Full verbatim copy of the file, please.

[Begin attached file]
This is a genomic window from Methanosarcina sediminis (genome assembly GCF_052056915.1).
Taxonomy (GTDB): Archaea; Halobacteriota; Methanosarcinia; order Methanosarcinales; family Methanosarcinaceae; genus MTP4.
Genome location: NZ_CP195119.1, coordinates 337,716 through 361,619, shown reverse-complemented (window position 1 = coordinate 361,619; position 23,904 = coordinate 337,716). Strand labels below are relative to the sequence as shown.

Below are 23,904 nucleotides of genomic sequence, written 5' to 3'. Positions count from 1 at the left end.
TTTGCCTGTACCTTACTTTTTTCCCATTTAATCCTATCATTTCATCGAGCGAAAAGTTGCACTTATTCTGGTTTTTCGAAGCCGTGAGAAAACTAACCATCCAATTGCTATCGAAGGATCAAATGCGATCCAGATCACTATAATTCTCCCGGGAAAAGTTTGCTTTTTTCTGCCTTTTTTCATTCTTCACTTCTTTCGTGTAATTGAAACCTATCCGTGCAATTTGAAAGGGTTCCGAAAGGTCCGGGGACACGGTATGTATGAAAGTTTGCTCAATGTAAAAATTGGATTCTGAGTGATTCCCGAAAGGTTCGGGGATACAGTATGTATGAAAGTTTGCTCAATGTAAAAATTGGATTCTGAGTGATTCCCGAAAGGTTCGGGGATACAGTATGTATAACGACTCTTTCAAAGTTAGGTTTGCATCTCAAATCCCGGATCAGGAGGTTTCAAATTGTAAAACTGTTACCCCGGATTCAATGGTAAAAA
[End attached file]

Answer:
This is a genomic window from Methanosarcina sediminis (genome assembly GCF_052056915.1).
Taxonomy (GTDB): Archaea; Halobacteriota; Methanosarcinia; order Methanosarcinales; family Methanosarcinaceae; genus MTP4.
Genome location: NZ_CP195119.1, coordinates 337,716 through 361,619, shown reverse-complemented (window position 1 = coordinate 361,619; position 23,904 = coordinate 337,716). Strand labels below are relative to the sequence as shown.

Below are 23,904 nucleotides of genomic sequence, written 5' to 3'. Positions count from 1 at the left end.
TTTGCCTGTACCTTACTTTTTTCCCATTTAATCCTATCATTTCATCGAGCGAAAAGTTGCACTTATTCTGGTTTTTCGAAGCCGTGAGAAAACTAACCATCCAATTGCTATCGAAGGATCAAATGCGATCCAGATCACTATAATTCTCCCGGGAAAAGTTTGCTTTTTTCTGCCTTTTTTCATTCTTCACTTCTTTCGTGTAATTGAAACCTATCCGTGCAATTTGAAAGGGTTCCGAAAGGTCCGGGGACACGGTATGTATGAAAGTTTGCTCAATGTAAAAATTGGATTCTGAGTGATTCCCGAAAGGTTCGGGGATACAGTATGTATGAAAGTTTGCTCAATGTAAAAATTGGATTCTGAGTGATTCCCGAAAGGTTCGGGGATACAGTATGTATAACGACTCTTTCAAAGTTAGGTTTGCATCTCAAATCCCGGATCAGGAGGTTTCAAATTGTAAAACTGTTACCCCGGATTCAATGGTAAAAA